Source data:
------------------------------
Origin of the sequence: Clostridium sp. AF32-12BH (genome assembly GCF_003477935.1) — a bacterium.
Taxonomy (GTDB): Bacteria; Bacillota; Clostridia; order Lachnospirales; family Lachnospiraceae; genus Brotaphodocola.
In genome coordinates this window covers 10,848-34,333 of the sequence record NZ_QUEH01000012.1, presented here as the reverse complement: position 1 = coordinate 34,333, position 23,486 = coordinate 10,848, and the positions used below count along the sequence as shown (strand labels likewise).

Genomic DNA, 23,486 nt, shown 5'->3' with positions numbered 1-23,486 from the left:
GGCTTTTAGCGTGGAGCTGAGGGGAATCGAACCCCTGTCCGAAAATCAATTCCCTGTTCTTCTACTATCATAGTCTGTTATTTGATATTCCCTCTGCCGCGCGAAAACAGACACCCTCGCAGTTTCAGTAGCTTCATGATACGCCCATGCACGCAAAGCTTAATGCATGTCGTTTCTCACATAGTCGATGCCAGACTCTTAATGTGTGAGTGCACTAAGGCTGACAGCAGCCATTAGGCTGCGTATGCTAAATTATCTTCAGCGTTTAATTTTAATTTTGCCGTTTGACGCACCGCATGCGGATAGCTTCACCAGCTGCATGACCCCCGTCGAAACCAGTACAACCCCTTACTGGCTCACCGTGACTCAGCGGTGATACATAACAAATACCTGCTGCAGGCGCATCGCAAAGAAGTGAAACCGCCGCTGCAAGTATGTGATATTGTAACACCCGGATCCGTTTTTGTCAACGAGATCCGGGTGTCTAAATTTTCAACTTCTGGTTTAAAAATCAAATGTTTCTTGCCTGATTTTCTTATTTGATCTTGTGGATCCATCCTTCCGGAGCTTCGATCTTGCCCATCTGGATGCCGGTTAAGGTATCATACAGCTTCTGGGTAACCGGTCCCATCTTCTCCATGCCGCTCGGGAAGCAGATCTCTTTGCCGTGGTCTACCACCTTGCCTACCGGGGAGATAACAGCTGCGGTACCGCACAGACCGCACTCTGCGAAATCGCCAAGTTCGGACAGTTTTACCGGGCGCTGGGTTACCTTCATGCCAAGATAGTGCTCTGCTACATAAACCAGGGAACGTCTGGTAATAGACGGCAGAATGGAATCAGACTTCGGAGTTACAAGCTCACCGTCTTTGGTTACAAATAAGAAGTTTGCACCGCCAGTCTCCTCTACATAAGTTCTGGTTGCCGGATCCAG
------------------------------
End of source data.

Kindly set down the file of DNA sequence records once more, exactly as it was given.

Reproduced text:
Origin of the sequence: Clostridium sp. AF32-12BH (genome assembly GCF_003477935.1) — a bacterium.
Taxonomy (GTDB): Bacteria; Bacillota; Clostridia; order Lachnospirales; family Lachnospiraceae; genus Brotaphodocola.
In genome coordinates this window covers 10,848-34,333 of the sequence record NZ_QUEH01000012.1, presented here as the reverse complement: position 1 = coordinate 34,333, position 23,486 = coordinate 10,848, and the positions used below count along the sequence as shown (strand labels likewise).

Genomic DNA, 23,486 nt, shown 5'->3' with positions numbered 1-23,486 from the left:
GGCTTTTAGCGTGGAGCTGAGGGGAATCGAACCCCTGTCCGAAAATCAATTCCCTGTTCTTCTACTATCATAGTCTGTTATTTGATATTCCCTCTGCCGCGCGAAAACAGACACCCTCGCAGTTTCAGTAGCTTCATGATACGCCCATGCACGCAAAGCTTAATGCATGTCGTTTCTCACATAGTCGATGCCAGACTCTTAATGTGTGAGTGCACTAAGGCTGACAGCAGCCATTAGGCTGCGTATGCTAAATTATCTTCAGCGTTTAATTTTAATTTTGCCGTTTGACGCACCGCATGCGGATAGCTTCACCAGCTGCATGACCCCCGTCGAAACCAGTACAACCCCTTACTGGCTCACCGTGACTCAGCGGTGATACATAACAAATACCTGCTGCAGGCGCATCGCAAAGAAGTGAAACCGCCGCTGCAAGTATGTGATATTGTAACACCCGGATCCGTTTTTGTCAACGAGATCCGGGTGTCTAAATTTTCAACTTCTGGTTTAAAAATCAAATGTTTCTTGCCTGATTTTCTTATTTGATCTTGTGGATCCATCCTTCCGGAGCTTCGATCTTGCCCATCTGGATGCCGGTTAAGGTATCATACAGCTTCTGGGTAACCGGTCCCATCTTCTCCATGCCGCTCGGGAAGCAGATCTCTTTGCCGTGGTCTACCACCTTGCCTACCGGGGAGATAACAGCTGCGGTACCGCACAGACCGCACTCTGCGAAATCGCCAAGTTCGGACAGTTTTACCGGGCGCTGGGTTACCTTCATGCCAAGATAGTGCTCTGCTACATAAACCAGGGAACGTCTGGTAATAGACGGCAGAATGGAATCAGACTTCGGAGTTACAAGCTCACCGTCTTTGGTTACAAATAAGAAGTTTGCACCGCCAGTCTCCTCTACATAAGTTCTGGTTGCCGGATCCAG